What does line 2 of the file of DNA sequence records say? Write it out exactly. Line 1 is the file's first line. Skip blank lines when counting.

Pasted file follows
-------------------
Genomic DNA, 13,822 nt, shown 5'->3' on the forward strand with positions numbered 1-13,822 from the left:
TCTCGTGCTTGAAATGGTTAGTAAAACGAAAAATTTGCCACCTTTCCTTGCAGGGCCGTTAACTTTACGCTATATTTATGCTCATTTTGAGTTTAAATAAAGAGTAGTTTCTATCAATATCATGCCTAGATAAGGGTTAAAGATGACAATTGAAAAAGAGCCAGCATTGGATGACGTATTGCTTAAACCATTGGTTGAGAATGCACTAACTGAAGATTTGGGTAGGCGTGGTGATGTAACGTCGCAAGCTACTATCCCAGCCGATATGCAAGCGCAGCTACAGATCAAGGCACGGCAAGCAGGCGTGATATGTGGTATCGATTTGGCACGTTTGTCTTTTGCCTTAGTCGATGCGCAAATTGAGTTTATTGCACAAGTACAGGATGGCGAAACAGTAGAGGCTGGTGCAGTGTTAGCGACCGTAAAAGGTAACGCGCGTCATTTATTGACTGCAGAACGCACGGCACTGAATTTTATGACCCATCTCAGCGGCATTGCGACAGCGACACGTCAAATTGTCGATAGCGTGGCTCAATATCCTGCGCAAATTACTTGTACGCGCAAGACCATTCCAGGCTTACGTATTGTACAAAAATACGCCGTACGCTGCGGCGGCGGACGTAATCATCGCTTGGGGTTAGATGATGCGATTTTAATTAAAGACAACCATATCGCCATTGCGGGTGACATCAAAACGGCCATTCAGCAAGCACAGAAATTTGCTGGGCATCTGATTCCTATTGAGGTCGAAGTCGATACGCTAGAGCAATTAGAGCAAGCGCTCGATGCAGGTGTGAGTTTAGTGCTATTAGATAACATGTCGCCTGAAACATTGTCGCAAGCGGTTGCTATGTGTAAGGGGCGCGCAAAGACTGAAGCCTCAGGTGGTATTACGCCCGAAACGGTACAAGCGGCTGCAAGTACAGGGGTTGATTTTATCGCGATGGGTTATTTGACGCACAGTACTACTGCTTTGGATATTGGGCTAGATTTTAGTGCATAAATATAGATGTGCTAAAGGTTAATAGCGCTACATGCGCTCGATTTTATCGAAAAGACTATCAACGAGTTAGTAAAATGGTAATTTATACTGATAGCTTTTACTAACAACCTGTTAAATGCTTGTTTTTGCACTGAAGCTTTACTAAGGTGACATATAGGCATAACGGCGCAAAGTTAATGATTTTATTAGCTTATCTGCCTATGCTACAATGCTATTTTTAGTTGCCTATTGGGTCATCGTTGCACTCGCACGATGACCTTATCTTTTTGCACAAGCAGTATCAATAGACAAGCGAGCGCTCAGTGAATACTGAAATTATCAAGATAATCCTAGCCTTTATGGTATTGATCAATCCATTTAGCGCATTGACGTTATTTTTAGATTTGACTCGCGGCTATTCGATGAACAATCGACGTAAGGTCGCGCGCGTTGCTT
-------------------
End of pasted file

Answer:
TCTCGTGCTTGAAATGGTTAGTAAAACGAAAAATTTGCCACCTTTCCTTGCAGGGCCGTTAACTTTACGCTATATTTATGCTCATTTTGAGTTTAAATAAAGAGTAGTTTCTATCAATATCATGCCTAGATAAGGGTTAAAGATGACAATTGAAAAAGAGCCAGCATTGGATGACGTATTGCTTAAACCATTGGTTGAGAATGCACTAACTGAAGATTTGGGTAGGCGTGGTGATGTAACGTCGCAAGCTACTATCCCAGCCGATATGCAAGCGCAGCTACAGATCAAGGCACGGCAAGCAGGCGTGATATGTGGTATCGATTTGGCACGTTTGTCTTTTGCCTTAGTCGATGCGCAAATTGAGTTTATTGCACAAGTACAGGATGGCGAAACAGTAGAGGCTGGTGCAGTGTTAGCGACCGTAAAAGGTAACGCGCGTCATTTATTGACTGCAGAACGCACGGCACTGAATTTTATGACCCATCTCAGCGGCATTGCGACAGCGACACGTCAAATTGTCGATAGCGTGGCTCAATATCCTGCGCAAATTACTTGTACGCGCAAGACCATTCCAGGCTTACGTATTGTACAAAAATACGCCGTACGCTGCGGCGGCGGACGTAATCATCGCTTGGGGTTAGATGATGCGATTTTAATTAAAGACAACCATATCGCCATTGCGGGTGACATCAAAACGGCCATTCAGCAAGCACAGAAATTTGCTGGGCATCTGATTCCTATTGAGGTCGAAGTCGATACGCTAGAGCAATTAGAGCAAGCGCTCGATGCAGGTGTGAGTTTAGTGCTATTAGATAACATGTCGCCTGAAACATTGTCGCAAGCGGTTGCTATGTGTAAGGGGCGCGCAAAGACTGAAGCCTCAGGTGGTATTACGCCCGAAACGGTACAAGCGGCTGCAAGTACAGGGGTTGATTTTATCGCGATGGGTTATTTGACGCACAGTACTACTGCTTTGGATATTGGGCTAGATTTTAGTGCATAAATATAGATGTGCTAAAGGTTAATAGCGCTACATGCGCTCGATTTTATCGAAAAGACTATCAACGAGTTAGTAAAATGGTAATTTATACTGATAGCTTTTACTAACAACCTGTTAAATGCTTGTTTTTGCACTGAAGCTTTACTAAGGTGACATATAGGCATAACGGCGCAAAGTTAATGATTTTATTAGCTTATCTGCCTATGCTACAATGCTATTTTTAGTTGCCTATTGGGTCATCGTTGCACTCGCACGATGACCTTATCTTTTTGCACAAGCAGTATCAATAGACAAGCGAGCGCTCAGTGAATACTGAAATTATCAAGATAATCCTAGCCTTTATGGTATTGATCAATCCATTTAGCGCATTGACGTTATTTTTAGATTTGACTCGCGGCTATTCGATGAACAATCGACGTAAGGTCGCGCGCGTTGCTT